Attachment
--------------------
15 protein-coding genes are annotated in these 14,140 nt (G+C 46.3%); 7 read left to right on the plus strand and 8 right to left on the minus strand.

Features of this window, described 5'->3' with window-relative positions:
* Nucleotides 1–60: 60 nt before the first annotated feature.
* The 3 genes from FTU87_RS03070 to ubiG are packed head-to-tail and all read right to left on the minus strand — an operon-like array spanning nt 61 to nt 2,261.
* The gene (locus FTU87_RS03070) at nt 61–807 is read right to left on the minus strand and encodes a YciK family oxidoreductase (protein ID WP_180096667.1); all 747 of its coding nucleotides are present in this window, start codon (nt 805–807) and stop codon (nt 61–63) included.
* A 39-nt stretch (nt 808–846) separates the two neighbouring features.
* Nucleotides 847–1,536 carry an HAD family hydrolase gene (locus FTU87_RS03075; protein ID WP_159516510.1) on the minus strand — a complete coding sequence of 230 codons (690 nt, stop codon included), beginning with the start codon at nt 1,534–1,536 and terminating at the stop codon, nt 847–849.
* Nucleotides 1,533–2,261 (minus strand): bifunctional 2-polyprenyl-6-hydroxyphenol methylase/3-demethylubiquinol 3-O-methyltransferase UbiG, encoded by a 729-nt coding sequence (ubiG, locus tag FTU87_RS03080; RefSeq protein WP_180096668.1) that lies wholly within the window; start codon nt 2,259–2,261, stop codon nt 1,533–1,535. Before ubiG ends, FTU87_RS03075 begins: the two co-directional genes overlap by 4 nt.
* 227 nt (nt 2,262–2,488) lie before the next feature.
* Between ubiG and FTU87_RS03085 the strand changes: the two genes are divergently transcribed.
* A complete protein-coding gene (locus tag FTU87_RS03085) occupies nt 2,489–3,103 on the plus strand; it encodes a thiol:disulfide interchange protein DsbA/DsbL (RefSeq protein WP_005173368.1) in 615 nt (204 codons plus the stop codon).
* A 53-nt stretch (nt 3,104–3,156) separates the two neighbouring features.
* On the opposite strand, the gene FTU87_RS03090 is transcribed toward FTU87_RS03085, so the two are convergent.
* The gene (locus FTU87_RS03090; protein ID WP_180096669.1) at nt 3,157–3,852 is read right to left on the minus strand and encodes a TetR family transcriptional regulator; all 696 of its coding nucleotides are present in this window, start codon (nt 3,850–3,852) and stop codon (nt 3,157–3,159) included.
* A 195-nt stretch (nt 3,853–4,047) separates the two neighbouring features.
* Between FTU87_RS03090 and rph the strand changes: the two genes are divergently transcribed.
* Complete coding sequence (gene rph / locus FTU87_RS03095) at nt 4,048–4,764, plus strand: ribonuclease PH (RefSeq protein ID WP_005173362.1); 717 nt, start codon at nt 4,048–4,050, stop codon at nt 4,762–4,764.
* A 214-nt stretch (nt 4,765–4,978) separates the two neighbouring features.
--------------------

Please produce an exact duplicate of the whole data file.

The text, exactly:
15 protein-coding genes are annotated in these 14,140 nt (G+C 46.3%); 7 read left to right on the plus strand and 8 right to left on the minus strand.

Features of this window, described 5'->3' with window-relative positions:
* Nucleotides 1–60: 60 nt before the first annotated feature.
* The 3 genes from FTU87_RS03070 to ubiG are packed head-to-tail and all read right to left on the minus strand — an operon-like array spanning nt 61 to nt 2,261.
* The gene (locus FTU87_RS03070) at nt 61–807 is read right to left on the minus strand and encodes a YciK family oxidoreductase (protein ID WP_180096667.1); all 747 of its coding nucleotides are present in this window, start codon (nt 805–807) and stop codon (nt 61–63) included.
* A 39-nt stretch (nt 808–846) separates the two neighbouring features.
* Nucleotides 847–1,536 carry an HAD family hydrolase gene (locus FTU87_RS03075; protein ID WP_159516510.1) on the minus strand — a complete coding sequence of 230 codons (690 nt, stop codon included), beginning with the start codon at nt 1,534–1,536 and terminating at the stop codon, nt 847–849.
* Nucleotides 1,533–2,261 (minus strand): bifunctional 2-polyprenyl-6-hydroxyphenol methylase/3-demethylubiquinol 3-O-methyltransferase UbiG, encoded by a 729-nt coding sequence (ubiG, locus tag FTU87_RS03080; RefSeq protein WP_180096668.1) that lies wholly within the window; start codon nt 2,259–2,261, stop codon nt 1,533–1,535. Before ubiG ends, FTU87_RS03075 begins: the two co-directional genes overlap by 4 nt.
* 227 nt (nt 2,262–2,488) lie before the next feature.
* Between ubiG and FTU87_RS03085 the strand changes: the two genes are divergently transcribed.
* A complete protein-coding gene (locus tag FTU87_RS03085) occupies nt 2,489–3,103 on the plus strand; it encodes a thiol:disulfide interchange protein DsbA/DsbL (RefSeq protein WP_005173368.1) in 615 nt (204 codons plus the stop codon).
* A 53-nt stretch (nt 3,104–3,156) separates the two neighbouring features.
* On the opposite strand, the gene FTU87_RS03090 is transcribed toward FTU87_RS03085, so the two are convergent.
* The gene (locus FTU87_RS03090; protein ID WP_180096669.1) at nt 3,157–3,852 is read right to left on the minus strand and encodes a TetR family transcriptional regulator; all 696 of its coding nucleotides are present in this window, start codon (nt 3,850–3,852) and stop codon (nt 3,157–3,159) included.
* A 195-nt stretch (nt 3,853–4,047) separates the two neighbouring features.
* Between FTU87_RS03090 and rph the strand changes: the two genes are divergently transcribed.
* Complete coding sequence (gene rph / locus FTU87_RS03095) at nt 4,048–4,764, plus strand: ribonuclease PH (RefSeq protein ID WP_005173362.1); 717 nt, start codon at nt 4,048–4,050, stop codon at nt 4,762–4,764.
* A 214-nt stretch (nt 4,765–4,978) separates the two neighbouring features.